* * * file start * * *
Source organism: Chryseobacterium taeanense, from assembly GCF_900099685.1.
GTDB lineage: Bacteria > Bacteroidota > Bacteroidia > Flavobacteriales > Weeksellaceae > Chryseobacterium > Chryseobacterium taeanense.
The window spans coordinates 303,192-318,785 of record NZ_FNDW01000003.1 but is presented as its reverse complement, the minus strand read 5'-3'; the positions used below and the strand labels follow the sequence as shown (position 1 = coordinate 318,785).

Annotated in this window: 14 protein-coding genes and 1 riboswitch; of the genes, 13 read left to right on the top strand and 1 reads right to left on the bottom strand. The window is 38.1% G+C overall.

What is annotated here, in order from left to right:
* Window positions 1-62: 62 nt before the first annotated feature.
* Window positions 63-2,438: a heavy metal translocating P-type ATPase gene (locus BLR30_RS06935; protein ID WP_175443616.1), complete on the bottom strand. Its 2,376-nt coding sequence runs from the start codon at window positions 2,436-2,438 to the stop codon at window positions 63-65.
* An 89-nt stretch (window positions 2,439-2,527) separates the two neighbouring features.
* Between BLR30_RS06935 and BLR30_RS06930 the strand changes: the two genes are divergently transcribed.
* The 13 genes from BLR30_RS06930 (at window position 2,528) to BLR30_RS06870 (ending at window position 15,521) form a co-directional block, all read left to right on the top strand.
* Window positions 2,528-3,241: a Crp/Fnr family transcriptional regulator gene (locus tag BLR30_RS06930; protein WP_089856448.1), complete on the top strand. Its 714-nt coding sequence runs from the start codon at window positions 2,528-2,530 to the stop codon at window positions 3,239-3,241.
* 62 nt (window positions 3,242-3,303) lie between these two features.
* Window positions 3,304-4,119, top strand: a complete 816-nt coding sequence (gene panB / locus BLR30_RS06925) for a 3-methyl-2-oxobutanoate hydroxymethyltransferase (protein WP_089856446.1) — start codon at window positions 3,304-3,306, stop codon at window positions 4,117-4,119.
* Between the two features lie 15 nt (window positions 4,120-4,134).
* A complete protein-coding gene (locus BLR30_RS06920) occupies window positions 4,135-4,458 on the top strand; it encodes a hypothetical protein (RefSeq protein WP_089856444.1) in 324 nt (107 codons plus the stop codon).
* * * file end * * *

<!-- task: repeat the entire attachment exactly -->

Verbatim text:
Source organism: Chryseobacterium taeanense, from assembly GCF_900099685.1.
GTDB lineage: Bacteria > Bacteroidota > Bacteroidia > Flavobacteriales > Weeksellaceae > Chryseobacterium > Chryseobacterium taeanense.
The window spans coordinates 303,192-318,785 of record NZ_FNDW01000003.1 but is presented as its reverse complement, the minus strand read 5'-3'; the positions used below and the strand labels follow the sequence as shown (position 1 = coordinate 318,785).

Annotated in this window: 14 protein-coding genes and 1 riboswitch; of the genes, 13 read left to right on the top strand and 1 reads right to left on the bottom strand. The window is 38.1% G+C overall.

What is annotated here, in order from left to right:
* Window positions 1-62: 62 nt before the first annotated feature.
* Window positions 63-2,438: a heavy metal translocating P-type ATPase gene (locus BLR30_RS06935; protein ID WP_175443616.1), complete on the bottom strand. Its 2,376-nt coding sequence runs from the start codon at window positions 2,436-2,438 to the stop codon at window positions 63-65.
* An 89-nt stretch (window positions 2,439-2,527) separates the two neighbouring features.
* Between BLR30_RS06935 and BLR30_RS06930 the strand changes: the two genes are divergently transcribed.
* The 13 genes from BLR30_RS06930 (at window position 2,528) to BLR30_RS06870 (ending at window position 15,521) form a co-directional block, all read left to right on the top strand.
* Window positions 2,528-3,241: a Crp/Fnr family transcriptional regulator gene (locus tag BLR30_RS06930; protein WP_089856448.1), complete on the top strand. Its 714-nt coding sequence runs from the start codon at window positions 2,528-2,530 to the stop codon at window positions 3,239-3,241.
* 62 nt (window positions 3,242-3,303) lie between these two features.
* Window positions 3,304-4,119, top strand: a complete 816-nt coding sequence (gene panB / locus BLR30_RS06925) for a 3-methyl-2-oxobutanoate hydroxymethyltransferase (protein WP_089856446.1) — start codon at window positions 3,304-3,306, stop codon at window positions 4,117-4,119.
* Between the two features lie 15 nt (window positions 4,120-4,134).
* A complete protein-coding gene (locus BLR30_RS06920) occupies window positions 4,135-4,458 on the top strand; it encodes a hypothetical protein (RefSeq protein WP_089856444.1) in 324 nt (107 codons plus the stop codon).